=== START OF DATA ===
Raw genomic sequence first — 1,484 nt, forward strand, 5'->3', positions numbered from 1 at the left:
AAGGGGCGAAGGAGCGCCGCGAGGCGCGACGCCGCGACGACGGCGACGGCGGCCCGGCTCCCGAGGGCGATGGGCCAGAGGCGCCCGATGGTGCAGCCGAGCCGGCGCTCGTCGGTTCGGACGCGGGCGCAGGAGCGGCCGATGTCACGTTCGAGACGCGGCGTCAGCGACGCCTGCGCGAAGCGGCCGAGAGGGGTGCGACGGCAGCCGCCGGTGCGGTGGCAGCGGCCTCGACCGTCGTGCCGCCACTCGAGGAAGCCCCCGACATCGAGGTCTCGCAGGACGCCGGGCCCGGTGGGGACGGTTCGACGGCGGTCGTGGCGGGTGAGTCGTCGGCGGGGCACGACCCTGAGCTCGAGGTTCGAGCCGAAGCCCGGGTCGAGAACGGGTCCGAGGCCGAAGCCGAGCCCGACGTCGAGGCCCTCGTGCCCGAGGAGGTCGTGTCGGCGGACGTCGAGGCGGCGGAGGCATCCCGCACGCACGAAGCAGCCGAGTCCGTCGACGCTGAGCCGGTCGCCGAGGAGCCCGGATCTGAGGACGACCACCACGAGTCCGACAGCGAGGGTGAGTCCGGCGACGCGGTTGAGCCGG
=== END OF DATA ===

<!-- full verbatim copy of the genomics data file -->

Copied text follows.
Raw genomic sequence first — 1,484 nt, forward strand, 5'->3', positions numbered from 1 at the left:
AAGGGGCGAAGGAGCGCCGCGAGGCGCGACGCCGCGACGACGGCGACGGCGGCCCGGCTCCCGAGGGCGATGGGCCAGAGGCGCCCGATGGTGCAGCCGAGCCGGCGCTCGTCGGTTCGGACGCGGGCGCAGGAGCGGCCGATGTCACGTTCGAGACGCGGCGTCAGCGACGCCTGCGCGAAGCGGCCGAGAGGGGTGCGACGGCAGCCGCCGGTGCGGTGGCAGCGGCCTCGACCGTCGTGCCGCCACTCGAGGAAGCCCCCGACATCGAGGTCTCGCAGGACGCCGGGCCCGGTGGGGACGGTTCGACGGCGGTCGTGGCGGGTGAGTCGTCGGCGGGGCACGACCCTGAGCTCGAGGTTCGAGCCGAAGCCCGGGTCGAGAACGGGTCCGAGGCCGAAGCCGAGCCCGACGTCGAGGCCCTCGTGCCCGAGGAGGTCGTGTCGGCGGACGTCGAGGCGGCGGAGGCATCCCGCACGCACGAAGCAGCCGAGTCCGTCGACGCTGAGCCGGTCGCCGAGGAGCCCGGATCTGAGGACGACCACCACGAGTCCGACAGCGAGGGTGAGTCCGGCGACGCGGTTGAGCCGG